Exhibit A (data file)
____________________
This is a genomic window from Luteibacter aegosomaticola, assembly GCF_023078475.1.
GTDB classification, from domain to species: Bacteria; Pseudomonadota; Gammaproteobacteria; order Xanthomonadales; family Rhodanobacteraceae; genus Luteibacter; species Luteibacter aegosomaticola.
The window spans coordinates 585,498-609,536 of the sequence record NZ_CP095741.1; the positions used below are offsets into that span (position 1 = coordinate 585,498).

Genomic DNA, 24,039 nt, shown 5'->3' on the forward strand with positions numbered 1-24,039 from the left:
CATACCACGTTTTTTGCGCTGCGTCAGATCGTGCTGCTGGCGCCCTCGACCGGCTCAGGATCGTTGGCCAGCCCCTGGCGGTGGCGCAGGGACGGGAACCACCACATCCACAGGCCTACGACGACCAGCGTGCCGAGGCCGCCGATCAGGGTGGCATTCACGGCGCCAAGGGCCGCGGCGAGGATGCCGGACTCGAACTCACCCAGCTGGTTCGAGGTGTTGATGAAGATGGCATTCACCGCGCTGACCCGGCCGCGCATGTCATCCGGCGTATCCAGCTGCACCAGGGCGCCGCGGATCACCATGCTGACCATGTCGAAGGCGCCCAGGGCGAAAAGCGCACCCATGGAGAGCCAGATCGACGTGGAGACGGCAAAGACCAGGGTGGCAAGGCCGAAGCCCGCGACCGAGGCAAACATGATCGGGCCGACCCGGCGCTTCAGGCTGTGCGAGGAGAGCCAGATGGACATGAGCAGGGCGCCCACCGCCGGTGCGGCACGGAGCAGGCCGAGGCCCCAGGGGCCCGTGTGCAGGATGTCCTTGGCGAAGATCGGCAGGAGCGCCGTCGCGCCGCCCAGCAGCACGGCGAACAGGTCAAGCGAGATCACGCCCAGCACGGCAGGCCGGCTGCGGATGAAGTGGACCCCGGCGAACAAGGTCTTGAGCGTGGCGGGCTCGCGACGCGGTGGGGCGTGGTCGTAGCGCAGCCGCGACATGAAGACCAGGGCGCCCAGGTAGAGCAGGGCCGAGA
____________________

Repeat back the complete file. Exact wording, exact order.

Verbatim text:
This is a genomic window from Luteibacter aegosomaticola, assembly GCF_023078475.1.
GTDB classification, from domain to species: Bacteria; Pseudomonadota; Gammaproteobacteria; order Xanthomonadales; family Rhodanobacteraceae; genus Luteibacter; species Luteibacter aegosomaticola.
The window spans coordinates 585,498-609,536 of the sequence record NZ_CP095741.1; the positions used below are offsets into that span (position 1 = coordinate 585,498).

Genomic DNA, 24,039 nt, shown 5'->3' on the forward strand with positions numbered 1-24,039 from the left:
CATACCACGTTTTTTGCGCTGCGTCAGATCGTGCTGCTGGCGCCCTCGACCGGCTCAGGATCGTTGGCCAGCCCCTGGCGGTGGCGCAGGGACGGGAACCACCACATCCACAGGCCTACGACGACCAGCGTGCCGAGGCCGCCGATCAGGGTGGCATTCACGGCGCCAAGGGCCGCGGCGAGGATGCCGGACTCGAACTCACCCAGCTGGTTCGAGGTGTTGATGAAGATGGCATTCACCGCGCTGACCCGGCCGCGCATGTCATCCGGCGTATCCAGCTGCACCAGGGCGCCGCGGATCACCATGCTGACCATGTCGAAGGCGCCCAGGGCGAAAAGCGCACCCATGGAGAGCCAGATCGACGTGGAGACGGCAAAGACCAGGGTGGCAAGGCCGAAGCCCGCGACCGAGGCAAACATGATCGGGCCGACCCGGCGCTTCAGGCTGTGCGAGGAGAGCCAGATGGACATGAGCAGGGCGCCCACCGCCGGTGCGGCACGGAGCAGGCCGAGGCCCCAGGGGCCCGTGTGCAGGATGTCCTTGGCGAAGATCGGCAGGAGCGCCGTCGCGCCGCCCAGCAGCACGGCGAACAGGTCAAGCGAGATCACGCCCAGCACGGCAGGCCGGCTGCGGATGAAGTGGACCCCGGCGAACAAGGTCTTGAGCGTGGCGGGCTCGCGACGCGGTGGGGCGTGGTCGTAGCGCAGCCGCGACATGAAGACCAGGGCGCCCAGGTAGAGCAGGGCCGAGA